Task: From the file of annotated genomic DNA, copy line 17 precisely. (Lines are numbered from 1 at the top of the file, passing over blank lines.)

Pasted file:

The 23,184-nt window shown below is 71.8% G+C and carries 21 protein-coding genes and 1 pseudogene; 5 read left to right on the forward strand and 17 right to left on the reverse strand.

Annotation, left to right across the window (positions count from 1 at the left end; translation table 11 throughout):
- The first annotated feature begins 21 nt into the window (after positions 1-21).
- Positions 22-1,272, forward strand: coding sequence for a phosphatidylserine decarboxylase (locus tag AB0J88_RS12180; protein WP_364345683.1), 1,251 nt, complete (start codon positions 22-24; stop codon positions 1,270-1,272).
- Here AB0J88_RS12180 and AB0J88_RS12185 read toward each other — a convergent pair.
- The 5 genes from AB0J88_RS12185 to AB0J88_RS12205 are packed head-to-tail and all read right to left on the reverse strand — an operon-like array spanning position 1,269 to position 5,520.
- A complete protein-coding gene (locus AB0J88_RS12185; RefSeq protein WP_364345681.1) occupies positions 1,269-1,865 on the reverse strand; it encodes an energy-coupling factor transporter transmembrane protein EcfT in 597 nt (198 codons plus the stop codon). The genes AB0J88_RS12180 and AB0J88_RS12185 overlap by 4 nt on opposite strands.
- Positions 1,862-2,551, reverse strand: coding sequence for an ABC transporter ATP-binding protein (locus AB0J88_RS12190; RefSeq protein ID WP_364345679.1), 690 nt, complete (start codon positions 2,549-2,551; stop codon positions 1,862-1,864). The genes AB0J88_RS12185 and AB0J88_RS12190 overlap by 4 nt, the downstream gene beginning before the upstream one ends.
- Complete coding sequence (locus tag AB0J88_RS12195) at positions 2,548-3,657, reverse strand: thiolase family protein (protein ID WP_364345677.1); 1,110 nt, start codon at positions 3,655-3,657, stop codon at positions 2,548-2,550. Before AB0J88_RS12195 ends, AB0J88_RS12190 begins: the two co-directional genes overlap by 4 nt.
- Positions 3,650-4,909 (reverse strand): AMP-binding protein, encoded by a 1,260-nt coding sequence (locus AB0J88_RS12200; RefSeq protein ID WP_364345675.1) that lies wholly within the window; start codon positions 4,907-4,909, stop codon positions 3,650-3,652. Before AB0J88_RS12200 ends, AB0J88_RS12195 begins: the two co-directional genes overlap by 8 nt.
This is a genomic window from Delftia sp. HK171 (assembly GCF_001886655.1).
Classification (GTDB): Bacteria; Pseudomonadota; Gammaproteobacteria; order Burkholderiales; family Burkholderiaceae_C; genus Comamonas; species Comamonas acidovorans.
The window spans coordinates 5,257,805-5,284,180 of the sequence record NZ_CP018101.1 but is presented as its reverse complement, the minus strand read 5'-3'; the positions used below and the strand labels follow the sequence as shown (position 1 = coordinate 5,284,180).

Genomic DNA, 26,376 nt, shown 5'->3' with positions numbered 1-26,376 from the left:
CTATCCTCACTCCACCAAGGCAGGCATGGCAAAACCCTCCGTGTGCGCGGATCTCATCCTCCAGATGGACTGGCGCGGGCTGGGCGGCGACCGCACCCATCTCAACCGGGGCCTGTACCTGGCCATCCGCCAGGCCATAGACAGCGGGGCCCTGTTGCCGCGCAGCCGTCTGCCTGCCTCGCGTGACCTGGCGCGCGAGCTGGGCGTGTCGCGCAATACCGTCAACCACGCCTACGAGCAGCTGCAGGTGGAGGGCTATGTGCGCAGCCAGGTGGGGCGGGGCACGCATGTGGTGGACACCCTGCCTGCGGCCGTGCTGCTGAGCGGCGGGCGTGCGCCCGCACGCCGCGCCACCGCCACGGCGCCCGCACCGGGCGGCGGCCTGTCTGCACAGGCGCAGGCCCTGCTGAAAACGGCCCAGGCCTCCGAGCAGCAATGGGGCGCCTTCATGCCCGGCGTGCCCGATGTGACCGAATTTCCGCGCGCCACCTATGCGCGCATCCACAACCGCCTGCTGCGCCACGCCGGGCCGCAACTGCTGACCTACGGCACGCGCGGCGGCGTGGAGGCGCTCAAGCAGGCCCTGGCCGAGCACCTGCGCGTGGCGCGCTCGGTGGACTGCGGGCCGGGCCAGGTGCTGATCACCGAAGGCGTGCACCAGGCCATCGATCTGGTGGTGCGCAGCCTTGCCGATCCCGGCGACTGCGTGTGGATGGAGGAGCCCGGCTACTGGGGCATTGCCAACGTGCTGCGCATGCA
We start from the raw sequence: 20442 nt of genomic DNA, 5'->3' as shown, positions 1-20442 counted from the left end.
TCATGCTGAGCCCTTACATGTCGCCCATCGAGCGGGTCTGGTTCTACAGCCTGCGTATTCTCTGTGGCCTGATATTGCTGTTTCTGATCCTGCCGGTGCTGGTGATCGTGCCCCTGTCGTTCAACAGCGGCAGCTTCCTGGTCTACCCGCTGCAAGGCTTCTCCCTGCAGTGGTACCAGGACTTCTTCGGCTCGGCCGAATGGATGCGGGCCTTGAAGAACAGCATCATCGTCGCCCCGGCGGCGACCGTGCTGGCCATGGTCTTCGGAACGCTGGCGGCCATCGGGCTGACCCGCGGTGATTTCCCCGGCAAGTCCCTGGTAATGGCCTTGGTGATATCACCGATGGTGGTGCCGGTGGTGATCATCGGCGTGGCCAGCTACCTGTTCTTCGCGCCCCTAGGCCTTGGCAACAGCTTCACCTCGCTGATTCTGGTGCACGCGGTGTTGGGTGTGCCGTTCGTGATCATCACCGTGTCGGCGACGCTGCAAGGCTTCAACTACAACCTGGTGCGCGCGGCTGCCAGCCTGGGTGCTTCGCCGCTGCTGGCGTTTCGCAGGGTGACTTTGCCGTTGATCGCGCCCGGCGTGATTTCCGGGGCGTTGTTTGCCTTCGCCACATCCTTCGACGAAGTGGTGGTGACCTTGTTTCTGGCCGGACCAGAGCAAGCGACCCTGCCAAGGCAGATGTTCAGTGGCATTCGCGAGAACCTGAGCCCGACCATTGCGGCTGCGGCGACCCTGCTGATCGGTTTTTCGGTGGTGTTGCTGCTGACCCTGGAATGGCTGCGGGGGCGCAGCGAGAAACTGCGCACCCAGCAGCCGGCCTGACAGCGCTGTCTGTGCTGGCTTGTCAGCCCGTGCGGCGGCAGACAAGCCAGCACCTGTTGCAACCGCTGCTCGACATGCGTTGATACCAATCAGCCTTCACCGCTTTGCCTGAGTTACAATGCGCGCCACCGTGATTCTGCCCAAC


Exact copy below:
TCATGCTGAGCCCTTACATGTCGCCCATCGAGCGGGTCTGGTTCTACAGCCTGCGTATTCTCTGTGGCCTGATATTGCTGTTTCTGATCCTGCCGGTGCTGGTGATCGTGCCCCTGTCGTTCAACAGCGGCAGCTTCCTGGTCTACCCGCTGCAAGGCTTCTCCCTGCAGTGGTACCAGGACTTCTTCGGCTCGGCCGAATGGATGCGGGCCTTGAAGAACAGCATCATCGTCGCCCCGGCGGCGACCGTGCTGGCCATGGTCTTCGGAACGCTGGCGGCCATCGGGCTGACCCGCGGTGATTTCCCCGGCAAGTCCCTGGTAATGGCCTTGGTGATATCACCGATGGTGGTGCCGGTGGTGATCATCGGCGTGGCCAGCTACCTGTTCTTCGCGCCCCTAGGCCTTGGCAACAGCTTCACCTCGCTGATTCTGGTGCACGCGGTGTTGGGTGTGCCGTTCGTGATCATCACCGTGTCGGCGACGCTGCAAGGCTTCAACTACAACCTGGTGCGCGCGGCTGCCAGCCTGGGTGCTTCGCCGCTGCTGGCGTTTCGCAGGGTGACTTTGCCGTTGATCGCGCCCGGCGTGATTTCCGGGGCGTTGTTTGCCTTCGCCACATCCTTCGACGAAGTGGTGGTGACCTTGTTTCTGGCCGGACCAGAGCAAGCGACCCTGCCAAGGCAGATGTTCAGTGGCATTCGCGAGAACCTGAGCCCGACCATTGCGGCTGCGGCGACCCTGCTGATCGGTTTTTCGGTGGTGTTGCTGCTGACCCTGGAATGGCTGCGGGGGCGCAGCGAGAAACTGCGCACCCAGCAGCCGGCCTGACAGCGCTGTCTGTGCTGGCTTGTCAGCCCGTGCGGCGGCAGACAAGCCAGCACCTGTTGCAACCGCTGCTCGACATGCGTTGATACCAATCAGCCTTCACCGCTTTGCCTGAGTTACAATGCGCGCCACCGTGATTCTGCCCAAC